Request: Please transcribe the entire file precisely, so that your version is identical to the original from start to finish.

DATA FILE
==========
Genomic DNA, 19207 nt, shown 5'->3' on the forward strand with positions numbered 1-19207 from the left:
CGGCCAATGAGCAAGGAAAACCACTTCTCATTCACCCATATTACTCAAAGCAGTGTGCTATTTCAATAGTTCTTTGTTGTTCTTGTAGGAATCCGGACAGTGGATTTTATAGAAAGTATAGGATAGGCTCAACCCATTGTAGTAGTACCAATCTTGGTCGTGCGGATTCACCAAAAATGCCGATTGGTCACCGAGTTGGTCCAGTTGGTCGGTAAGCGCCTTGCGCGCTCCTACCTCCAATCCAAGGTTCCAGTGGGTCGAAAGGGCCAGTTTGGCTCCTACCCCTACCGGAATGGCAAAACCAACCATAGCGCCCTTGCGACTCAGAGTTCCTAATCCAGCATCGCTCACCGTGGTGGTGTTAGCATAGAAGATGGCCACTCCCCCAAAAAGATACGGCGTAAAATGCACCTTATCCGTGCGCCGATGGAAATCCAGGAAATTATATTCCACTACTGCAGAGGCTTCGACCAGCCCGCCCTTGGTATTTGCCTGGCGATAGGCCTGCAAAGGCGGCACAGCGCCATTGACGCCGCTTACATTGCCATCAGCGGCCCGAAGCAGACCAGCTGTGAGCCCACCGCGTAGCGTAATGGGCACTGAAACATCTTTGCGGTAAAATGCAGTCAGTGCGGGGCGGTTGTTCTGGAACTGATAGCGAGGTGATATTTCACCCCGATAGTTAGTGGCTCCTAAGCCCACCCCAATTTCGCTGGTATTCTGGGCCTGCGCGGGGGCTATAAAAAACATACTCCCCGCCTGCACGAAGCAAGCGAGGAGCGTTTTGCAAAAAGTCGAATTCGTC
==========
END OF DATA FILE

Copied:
Genomic DNA, 19207 nt, shown 5'->3' on the forward strand with positions numbered 1-19207 from the left:
CGGCCAATGAGCAAGGAAAACCACTTCTCATTCACCCATATTACTCAAAGCAGTGTGCTATTTCAATAGTTCTTTGTTGTTCTTGTAGGAATCCGGACAGTGGATTTTATAGAAAGTATAGGATAGGCTCAACCCATTGTAGTAGTACCAATCTTGGTCGTGCGGATTCACCAAAAATGCCGATTGGTCACCGAGTTGGTCCAGTTGGTCGGTAAGCGCCTTGCGCGCTCCTACCTCCAATCCAAGGTTCCAGTGGGTCGAAAGGGCCAGTTTGGCTCCTACCCCTACCGGAATGGCAAAACCAACCATAGCGCCCTTGCGACTCAGAGTTCCTAATCCAGCATCGCTCACCGTGGTGGTGTTAGCATAGAAGATGGCCACTCCCCCAAAAAGATACGGCGTAAAATGCACCTTATCCGTGCGCCGATGGAAATCCAGGAAATTATATTCCACTACTGCAGAGGCTTCGACCAGCCCGCCCTTGGTATTTGCCTGGCGATAGGCCTGCAAAGGCGGCACAGCGCCATTGACGCCGCTTACATTGCCATCAGCGGCCCGAAGCAGACCAGCTGTGAGCCCACCGCGTAGCGTAATGGGCACTGAAACATCTTTGCGGTAAAATGCAGTCAGTGCGGGGCGGTTGTTCTGGAACTGATAGCGAGGTGATATTTCACCCCGATAGTTAGTGGCTCCTAAGCCCACCCCAATTTCGCTGGTATTCTGGGCCTGCGCGGGGGCTATAAAAAACATACTCCCCGCCTGCACGAAGCAAGCGAGGAGCGTTTTGCAAAAAGTCGAATTCGTC